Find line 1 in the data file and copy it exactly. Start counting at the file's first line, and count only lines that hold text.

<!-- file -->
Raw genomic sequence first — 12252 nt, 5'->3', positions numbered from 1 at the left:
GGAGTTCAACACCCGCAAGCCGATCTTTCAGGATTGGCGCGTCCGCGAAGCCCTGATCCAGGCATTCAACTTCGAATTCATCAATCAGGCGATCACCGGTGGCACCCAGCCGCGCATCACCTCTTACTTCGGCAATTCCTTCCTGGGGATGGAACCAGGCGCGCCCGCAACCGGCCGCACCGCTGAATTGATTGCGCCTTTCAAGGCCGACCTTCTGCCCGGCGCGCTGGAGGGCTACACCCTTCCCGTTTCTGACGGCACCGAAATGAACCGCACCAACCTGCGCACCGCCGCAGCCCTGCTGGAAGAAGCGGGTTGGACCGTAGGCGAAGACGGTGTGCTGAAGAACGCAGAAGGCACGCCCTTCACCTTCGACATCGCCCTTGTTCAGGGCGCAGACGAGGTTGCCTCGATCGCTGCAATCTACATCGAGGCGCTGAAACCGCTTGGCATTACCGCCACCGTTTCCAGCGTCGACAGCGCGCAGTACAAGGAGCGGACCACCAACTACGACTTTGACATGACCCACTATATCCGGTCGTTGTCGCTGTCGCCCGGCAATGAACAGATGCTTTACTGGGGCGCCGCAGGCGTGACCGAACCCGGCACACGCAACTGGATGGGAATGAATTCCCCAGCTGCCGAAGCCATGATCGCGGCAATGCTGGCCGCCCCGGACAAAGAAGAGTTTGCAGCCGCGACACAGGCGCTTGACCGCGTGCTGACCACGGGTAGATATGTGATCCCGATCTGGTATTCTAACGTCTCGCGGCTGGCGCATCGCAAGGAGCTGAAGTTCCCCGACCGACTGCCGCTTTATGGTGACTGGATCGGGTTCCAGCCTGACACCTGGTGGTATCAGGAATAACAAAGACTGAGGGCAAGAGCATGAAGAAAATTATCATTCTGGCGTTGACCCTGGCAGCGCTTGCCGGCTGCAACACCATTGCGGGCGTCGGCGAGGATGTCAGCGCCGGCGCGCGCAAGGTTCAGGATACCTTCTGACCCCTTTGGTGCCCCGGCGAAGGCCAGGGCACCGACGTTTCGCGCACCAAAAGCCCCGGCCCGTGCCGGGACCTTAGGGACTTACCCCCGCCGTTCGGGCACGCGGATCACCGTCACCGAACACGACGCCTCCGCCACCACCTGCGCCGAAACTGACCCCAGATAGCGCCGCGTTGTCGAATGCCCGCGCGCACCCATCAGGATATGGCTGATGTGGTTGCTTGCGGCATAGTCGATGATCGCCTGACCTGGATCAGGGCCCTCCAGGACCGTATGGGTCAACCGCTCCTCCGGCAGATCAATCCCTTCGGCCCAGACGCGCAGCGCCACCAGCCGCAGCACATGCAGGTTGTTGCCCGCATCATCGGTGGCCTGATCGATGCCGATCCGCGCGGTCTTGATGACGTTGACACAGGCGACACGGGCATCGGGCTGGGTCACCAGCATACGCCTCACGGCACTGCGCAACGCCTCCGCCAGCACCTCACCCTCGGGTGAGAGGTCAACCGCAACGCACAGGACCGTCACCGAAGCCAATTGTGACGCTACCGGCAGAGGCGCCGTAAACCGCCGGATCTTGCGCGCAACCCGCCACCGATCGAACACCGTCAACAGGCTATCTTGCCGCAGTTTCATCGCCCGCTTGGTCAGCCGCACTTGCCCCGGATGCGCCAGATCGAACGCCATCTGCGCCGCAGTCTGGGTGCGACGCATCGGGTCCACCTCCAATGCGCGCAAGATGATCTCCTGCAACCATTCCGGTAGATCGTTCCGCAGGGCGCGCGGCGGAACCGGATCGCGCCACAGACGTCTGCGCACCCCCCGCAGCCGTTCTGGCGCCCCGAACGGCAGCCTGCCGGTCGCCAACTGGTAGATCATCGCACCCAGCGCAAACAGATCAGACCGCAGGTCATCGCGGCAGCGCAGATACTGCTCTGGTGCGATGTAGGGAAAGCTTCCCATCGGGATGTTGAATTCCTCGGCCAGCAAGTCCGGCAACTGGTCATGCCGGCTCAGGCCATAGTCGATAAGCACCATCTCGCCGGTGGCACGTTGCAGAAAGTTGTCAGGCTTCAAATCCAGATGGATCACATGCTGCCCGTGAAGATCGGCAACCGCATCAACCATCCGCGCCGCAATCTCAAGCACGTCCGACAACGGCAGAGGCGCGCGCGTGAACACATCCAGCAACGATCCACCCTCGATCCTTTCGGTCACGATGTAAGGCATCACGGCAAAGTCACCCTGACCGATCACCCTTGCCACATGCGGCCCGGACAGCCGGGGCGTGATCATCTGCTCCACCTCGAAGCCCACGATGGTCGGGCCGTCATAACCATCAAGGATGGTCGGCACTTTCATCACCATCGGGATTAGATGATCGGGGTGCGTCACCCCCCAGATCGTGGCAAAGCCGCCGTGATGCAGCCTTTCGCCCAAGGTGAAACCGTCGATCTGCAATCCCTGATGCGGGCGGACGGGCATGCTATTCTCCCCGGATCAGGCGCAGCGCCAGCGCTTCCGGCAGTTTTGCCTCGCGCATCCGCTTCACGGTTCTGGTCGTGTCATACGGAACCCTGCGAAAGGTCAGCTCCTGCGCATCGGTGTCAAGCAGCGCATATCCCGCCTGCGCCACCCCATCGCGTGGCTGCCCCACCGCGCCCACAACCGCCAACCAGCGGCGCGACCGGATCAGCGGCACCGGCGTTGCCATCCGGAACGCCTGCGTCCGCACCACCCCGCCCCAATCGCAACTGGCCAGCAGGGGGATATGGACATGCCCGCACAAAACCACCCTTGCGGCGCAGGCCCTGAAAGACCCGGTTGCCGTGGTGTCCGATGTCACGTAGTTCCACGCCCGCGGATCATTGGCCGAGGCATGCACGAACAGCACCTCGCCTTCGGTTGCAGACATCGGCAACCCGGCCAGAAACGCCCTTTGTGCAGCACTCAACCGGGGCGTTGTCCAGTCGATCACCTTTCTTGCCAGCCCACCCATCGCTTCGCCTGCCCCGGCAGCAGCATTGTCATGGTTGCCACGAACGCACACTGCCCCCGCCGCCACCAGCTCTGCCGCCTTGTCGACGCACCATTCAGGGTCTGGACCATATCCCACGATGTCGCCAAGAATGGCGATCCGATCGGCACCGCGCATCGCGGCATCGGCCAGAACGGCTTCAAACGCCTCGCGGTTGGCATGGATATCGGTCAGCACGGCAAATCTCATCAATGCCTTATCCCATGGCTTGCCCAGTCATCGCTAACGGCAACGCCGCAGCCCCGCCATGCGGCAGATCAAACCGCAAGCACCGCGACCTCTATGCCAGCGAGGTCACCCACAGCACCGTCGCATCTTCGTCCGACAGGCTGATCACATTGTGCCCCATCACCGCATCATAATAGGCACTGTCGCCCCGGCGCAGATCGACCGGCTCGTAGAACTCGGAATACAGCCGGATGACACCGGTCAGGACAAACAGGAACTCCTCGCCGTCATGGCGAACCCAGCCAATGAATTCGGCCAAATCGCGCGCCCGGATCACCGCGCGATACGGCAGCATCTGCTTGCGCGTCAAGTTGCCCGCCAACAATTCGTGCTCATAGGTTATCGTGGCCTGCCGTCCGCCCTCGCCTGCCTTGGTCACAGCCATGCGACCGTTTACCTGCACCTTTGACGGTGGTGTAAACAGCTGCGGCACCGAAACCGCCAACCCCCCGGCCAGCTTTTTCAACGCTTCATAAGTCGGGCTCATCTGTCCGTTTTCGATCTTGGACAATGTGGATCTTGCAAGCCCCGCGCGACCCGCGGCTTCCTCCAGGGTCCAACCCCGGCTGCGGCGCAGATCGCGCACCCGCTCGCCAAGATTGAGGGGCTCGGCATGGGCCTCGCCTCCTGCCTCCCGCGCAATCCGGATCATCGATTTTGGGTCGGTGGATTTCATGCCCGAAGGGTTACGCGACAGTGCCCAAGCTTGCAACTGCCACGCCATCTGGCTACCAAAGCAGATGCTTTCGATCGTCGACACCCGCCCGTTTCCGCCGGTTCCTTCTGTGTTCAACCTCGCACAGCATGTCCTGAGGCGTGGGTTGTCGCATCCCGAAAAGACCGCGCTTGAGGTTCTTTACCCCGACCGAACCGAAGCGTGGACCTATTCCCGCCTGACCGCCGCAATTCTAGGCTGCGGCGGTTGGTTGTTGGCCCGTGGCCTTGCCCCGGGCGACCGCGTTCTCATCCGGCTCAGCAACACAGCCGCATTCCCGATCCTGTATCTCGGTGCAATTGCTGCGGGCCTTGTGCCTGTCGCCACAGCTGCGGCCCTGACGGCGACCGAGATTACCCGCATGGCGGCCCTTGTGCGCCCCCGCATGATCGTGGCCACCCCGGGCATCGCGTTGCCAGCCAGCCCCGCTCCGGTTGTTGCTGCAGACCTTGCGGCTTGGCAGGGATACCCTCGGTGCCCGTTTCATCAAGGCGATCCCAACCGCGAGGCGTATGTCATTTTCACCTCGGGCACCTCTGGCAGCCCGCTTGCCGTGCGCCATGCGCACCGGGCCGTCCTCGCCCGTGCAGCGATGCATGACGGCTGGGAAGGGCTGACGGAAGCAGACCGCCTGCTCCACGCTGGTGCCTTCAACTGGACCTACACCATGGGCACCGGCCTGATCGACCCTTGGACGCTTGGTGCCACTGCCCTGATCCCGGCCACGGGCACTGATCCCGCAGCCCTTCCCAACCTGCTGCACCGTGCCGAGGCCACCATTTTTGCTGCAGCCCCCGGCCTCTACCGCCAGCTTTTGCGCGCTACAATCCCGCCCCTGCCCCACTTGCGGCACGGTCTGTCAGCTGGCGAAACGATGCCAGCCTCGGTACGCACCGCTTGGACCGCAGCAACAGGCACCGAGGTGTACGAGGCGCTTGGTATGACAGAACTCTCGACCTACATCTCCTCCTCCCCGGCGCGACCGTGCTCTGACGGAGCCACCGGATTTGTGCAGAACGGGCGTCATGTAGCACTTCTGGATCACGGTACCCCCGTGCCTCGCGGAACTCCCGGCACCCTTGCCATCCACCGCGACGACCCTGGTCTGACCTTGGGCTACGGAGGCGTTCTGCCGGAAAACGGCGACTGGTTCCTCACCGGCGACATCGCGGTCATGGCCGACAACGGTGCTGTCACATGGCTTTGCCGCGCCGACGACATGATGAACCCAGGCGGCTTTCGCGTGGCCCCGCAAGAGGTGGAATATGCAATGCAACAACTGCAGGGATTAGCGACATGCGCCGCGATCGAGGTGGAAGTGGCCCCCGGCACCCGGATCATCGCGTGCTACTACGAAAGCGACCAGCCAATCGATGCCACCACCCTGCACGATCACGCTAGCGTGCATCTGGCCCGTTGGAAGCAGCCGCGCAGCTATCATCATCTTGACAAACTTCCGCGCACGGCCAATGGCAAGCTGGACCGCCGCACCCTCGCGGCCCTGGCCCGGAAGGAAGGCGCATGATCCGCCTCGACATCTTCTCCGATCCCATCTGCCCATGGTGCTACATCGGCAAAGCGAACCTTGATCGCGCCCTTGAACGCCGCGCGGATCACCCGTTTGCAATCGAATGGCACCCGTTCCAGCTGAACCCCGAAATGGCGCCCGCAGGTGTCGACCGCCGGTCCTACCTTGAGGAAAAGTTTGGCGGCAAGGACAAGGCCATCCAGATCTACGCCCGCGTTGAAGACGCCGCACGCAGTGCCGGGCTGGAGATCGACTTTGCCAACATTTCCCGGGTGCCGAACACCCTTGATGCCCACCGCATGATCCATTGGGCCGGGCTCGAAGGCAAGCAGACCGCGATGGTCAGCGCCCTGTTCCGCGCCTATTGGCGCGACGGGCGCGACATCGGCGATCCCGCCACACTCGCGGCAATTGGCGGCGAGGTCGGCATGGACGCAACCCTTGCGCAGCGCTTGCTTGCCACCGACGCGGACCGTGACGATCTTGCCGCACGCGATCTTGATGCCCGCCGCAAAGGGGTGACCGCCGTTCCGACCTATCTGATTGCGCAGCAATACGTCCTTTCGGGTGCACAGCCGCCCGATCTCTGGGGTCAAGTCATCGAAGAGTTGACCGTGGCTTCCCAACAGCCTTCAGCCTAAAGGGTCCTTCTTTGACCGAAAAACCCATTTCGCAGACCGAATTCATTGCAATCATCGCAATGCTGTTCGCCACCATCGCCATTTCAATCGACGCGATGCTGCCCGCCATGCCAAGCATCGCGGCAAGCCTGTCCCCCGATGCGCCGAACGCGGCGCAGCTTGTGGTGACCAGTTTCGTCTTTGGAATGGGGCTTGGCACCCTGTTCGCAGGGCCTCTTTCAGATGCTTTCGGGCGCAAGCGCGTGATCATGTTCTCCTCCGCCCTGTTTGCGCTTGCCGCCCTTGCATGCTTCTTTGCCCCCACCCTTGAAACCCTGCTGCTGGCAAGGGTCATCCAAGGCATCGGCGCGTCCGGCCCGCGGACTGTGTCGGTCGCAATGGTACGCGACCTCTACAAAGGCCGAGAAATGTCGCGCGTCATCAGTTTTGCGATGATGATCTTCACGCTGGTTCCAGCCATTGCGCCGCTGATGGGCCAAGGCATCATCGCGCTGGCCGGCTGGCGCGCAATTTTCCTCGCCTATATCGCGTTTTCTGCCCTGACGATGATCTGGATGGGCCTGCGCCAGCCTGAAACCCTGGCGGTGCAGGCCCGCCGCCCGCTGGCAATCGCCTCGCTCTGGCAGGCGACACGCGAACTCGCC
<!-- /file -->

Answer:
Raw genomic sequence first — 12252 nt, 5'->3', positions numbered from 1 at the left: